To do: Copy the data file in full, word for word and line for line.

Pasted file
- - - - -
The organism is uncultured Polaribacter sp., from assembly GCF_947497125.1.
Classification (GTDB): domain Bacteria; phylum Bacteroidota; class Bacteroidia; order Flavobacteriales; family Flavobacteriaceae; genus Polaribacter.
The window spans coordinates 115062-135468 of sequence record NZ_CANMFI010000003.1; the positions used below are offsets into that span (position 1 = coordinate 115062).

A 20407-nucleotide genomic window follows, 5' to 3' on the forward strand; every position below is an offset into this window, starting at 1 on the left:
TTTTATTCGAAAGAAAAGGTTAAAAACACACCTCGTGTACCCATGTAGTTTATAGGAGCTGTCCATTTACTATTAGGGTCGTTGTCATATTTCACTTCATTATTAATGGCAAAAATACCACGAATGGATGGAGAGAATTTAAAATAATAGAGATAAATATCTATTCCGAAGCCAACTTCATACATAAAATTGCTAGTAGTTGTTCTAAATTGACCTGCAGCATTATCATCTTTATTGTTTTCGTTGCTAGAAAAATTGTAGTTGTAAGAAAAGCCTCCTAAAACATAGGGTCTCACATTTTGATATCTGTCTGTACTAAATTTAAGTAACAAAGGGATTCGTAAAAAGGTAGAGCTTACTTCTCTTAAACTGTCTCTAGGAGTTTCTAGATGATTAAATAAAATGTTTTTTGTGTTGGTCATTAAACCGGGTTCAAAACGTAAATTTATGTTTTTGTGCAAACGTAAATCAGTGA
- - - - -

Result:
The organism is uncultured Polaribacter sp., from assembly GCF_947497125.1.
Classification (GTDB): domain Bacteria; phylum Bacteroidota; class Bacteroidia; order Flavobacteriales; family Flavobacteriaceae; genus Polaribacter.
The window spans coordinates 115062-135468 of sequence record NZ_CANMFI010000003.1; the positions used below are offsets into that span (position 1 = coordinate 115062).

A 20407-nucleotide genomic window follows, 5' to 3' on the forward strand; every position below is an offset into this window, starting at 1 on the left:
TTTTATTCGAAAGAAAAGGTTAAAAACACACCTCGTGTACCCATGTAGTTTATAGGAGCTGTCCATTTACTATTAGGGTCGTTGTCATATTTCACTTCATTATTAATGGCAAAAATACCACGAATGGATGGAGAGAATTTAAAATAATAGAGATAAATATCTATTCCGAAGCCAACTTCATACATAAAATTGCTAGTAGTTGTTCTAAATTGACCTGCAGCATTATCATCTTTATTGTTTTCGTTGCTAGAAAAATTGTAGTTGTAAGAAAAGCCTCCTAAAACATAGGGTCTCACATTTTGATATCTGTCTGTACTAAATTTAAGTAACAAAGGGATTCGTAAAAAGGTAGAGCTTACTTCTCTTAAACTGTCTCTAGGAGTTTCTAGATGATTAAATAAAATGTTTTTTGTGTTGGTCATTAAACCGGGTTCAAAACGTAAATTTATGTTTTTGTGCAAACGTAAATCAGTGA